The dramatic squeeze in supply has prompted an average 300 percent spike in rare earths prices between January and August this year, with price increases for each individual metal ranging from 22 percent to as much as 720 percent, Nomura Securities’ chief strategist Sean Darby said in a recent report.

Companies that have latched on to the opportunity presented by a looming supply shortage in some of the rare earths metals, such as Australia’s Lynas Corp (LYC.AX) and Molycorp Inc in the United States, have seen their shares surge in recent months.

Shares in Lynas, which have surged 215 percent from a year ago, were up 5.5 percent by midday trade, outperforming a 0.26 percent gain in the broader market .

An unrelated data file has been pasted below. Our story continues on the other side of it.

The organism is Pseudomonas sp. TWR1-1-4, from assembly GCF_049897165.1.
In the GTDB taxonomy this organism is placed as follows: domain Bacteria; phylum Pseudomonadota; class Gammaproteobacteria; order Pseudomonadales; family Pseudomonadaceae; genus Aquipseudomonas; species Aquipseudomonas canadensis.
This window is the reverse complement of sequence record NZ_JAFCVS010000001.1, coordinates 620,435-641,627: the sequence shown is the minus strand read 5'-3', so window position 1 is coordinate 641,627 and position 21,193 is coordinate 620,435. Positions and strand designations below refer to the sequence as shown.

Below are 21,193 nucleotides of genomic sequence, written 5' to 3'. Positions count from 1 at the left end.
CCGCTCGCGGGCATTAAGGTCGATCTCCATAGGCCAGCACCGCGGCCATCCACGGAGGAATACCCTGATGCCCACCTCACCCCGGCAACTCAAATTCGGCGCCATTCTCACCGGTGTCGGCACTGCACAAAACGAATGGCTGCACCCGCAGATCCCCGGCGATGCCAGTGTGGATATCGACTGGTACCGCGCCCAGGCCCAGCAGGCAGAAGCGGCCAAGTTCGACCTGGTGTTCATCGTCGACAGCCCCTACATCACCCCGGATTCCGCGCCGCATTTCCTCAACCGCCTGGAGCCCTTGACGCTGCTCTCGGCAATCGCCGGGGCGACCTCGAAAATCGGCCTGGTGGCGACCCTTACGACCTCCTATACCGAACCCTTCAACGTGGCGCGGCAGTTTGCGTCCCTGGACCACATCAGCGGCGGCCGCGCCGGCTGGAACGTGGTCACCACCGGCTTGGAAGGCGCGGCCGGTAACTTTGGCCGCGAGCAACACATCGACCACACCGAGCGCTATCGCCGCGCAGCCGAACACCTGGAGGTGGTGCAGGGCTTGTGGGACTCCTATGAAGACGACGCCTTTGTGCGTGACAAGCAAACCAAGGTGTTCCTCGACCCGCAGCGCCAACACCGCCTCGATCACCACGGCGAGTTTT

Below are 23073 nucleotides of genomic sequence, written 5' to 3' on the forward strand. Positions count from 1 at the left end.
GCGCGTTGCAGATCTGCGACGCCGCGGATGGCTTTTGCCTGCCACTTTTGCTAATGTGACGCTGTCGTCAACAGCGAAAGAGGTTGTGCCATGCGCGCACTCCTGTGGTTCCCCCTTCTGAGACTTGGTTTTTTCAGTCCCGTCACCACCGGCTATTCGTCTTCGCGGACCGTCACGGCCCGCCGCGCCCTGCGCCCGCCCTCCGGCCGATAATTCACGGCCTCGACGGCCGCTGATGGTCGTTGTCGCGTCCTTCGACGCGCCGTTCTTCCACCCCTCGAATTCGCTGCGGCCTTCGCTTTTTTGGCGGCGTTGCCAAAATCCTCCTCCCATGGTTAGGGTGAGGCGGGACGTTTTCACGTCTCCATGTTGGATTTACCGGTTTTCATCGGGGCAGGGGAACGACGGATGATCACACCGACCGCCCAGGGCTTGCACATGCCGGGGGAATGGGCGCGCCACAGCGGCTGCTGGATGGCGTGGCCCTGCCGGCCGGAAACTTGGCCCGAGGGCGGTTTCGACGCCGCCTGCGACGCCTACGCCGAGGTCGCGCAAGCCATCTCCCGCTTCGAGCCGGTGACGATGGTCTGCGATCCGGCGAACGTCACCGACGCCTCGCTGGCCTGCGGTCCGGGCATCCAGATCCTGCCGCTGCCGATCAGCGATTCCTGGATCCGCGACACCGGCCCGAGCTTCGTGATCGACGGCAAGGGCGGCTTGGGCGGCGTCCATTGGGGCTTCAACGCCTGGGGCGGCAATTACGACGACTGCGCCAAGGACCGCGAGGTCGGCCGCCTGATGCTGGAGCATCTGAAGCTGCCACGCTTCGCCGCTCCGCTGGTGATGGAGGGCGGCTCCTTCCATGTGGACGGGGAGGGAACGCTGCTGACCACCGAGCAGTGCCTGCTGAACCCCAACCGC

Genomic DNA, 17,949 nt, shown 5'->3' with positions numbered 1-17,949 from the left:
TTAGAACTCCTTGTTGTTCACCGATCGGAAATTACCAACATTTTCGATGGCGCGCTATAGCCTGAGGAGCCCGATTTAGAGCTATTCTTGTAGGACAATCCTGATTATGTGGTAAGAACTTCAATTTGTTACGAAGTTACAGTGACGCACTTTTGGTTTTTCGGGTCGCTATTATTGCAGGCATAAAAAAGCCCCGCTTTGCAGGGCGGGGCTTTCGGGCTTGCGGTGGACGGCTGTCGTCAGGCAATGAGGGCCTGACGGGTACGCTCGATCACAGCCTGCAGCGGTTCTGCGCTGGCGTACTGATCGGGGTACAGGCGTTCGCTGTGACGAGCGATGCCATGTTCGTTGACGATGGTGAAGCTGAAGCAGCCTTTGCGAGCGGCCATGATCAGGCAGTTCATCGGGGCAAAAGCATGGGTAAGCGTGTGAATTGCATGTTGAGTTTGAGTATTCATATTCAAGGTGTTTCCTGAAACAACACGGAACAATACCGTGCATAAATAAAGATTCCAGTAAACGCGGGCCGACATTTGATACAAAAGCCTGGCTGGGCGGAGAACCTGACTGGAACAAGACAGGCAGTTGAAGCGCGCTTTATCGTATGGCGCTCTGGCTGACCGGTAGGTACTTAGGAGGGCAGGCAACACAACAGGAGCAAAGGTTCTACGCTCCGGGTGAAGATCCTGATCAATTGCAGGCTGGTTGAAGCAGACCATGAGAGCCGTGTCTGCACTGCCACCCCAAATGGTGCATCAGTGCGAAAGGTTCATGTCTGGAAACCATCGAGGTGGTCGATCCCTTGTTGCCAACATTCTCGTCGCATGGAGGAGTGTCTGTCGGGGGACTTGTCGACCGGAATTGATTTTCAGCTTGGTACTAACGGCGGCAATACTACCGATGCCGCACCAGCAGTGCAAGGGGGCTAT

Currently, only a few facilities process rare earth oxides outside China, accounting for less than 10 percent of the market.

The volume of China’s exports fell for three months running to 2,364 tonnes in August, the last month for which data is available. That month saw a 6.2 percent decline in volumes from August 2009, the first such year-on-year decline in 2010.

But thanks to soaring prices, the value of August’s exports continued to rise, up almost threefold year-on-year and 17 percent up from July 2010, despite a 30 percent fall in volumes. (Additional reporting by Ben Blanchard in Beijing and Risa Maeda in Tokyo; Editing by Michael Urquhart)